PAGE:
As a webmaster it is only natural to want your website to be on the first page of Google. You also want it to be indexed thoroughly so that your listing on the Google index and on the index of both Yahoo! and BING will benefit as much as possible from thematic linking and keyword density. This is the point at which a 301 redirect can throw up unexpected issues.
A 301 redirect (or a permanent redirect) is a search engine approved means of redirecting one URL to another. An example of this is if, for some reason, you have something like mysiteA.com redirecting to mysiteB.com. Because it is a legit way of redirecting without any penalty the temptation often exists to create redirect chains where one site redirects to another which redirects to something else. There are many reasons why this might need to happen some of which are totally reasonable and a few which are not. Search engines understand that a permanent redirect is a message that the need to redirect is legit but are not so understanding or indeed compliant when there is a redirect chain involved.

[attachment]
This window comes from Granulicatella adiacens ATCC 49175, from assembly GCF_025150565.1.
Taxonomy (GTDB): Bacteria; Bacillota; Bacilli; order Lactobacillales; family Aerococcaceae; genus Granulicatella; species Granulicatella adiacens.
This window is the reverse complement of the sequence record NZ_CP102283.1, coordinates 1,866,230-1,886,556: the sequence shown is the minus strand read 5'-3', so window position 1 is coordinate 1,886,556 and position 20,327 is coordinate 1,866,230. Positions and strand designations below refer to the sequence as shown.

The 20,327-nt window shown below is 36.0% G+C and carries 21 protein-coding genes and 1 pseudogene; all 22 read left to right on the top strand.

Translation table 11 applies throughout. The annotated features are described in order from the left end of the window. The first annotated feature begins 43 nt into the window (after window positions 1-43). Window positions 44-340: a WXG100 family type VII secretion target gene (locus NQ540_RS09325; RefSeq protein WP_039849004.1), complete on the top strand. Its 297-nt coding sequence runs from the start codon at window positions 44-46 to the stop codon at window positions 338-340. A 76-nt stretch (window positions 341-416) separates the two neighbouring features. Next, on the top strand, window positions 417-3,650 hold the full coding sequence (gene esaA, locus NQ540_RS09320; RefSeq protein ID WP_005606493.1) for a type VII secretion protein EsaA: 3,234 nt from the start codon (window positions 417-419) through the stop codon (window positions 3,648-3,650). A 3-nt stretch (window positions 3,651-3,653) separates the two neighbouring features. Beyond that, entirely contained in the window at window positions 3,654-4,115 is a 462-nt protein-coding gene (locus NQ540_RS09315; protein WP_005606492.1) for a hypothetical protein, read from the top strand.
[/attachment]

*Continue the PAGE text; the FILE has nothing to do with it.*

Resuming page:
As a matter of fact BING announced relatively recently that redirect chains often present crawling difficulties which lead to either poor or non-existent indexing and Yahoo! often has the problem. Google is a little better but even the Google bot has crawling issues when it comes to following every link in a redirect chain. All of this leads to the very obvious solution of using redirects sparingly and only when they are absolutely necessary and then only by rewriting the .htaccess file (for Apache servers). For more information on this you will find the Apache .htaccess Tutorial useful as well as the Apache URL rewriting guide for mod rewrite.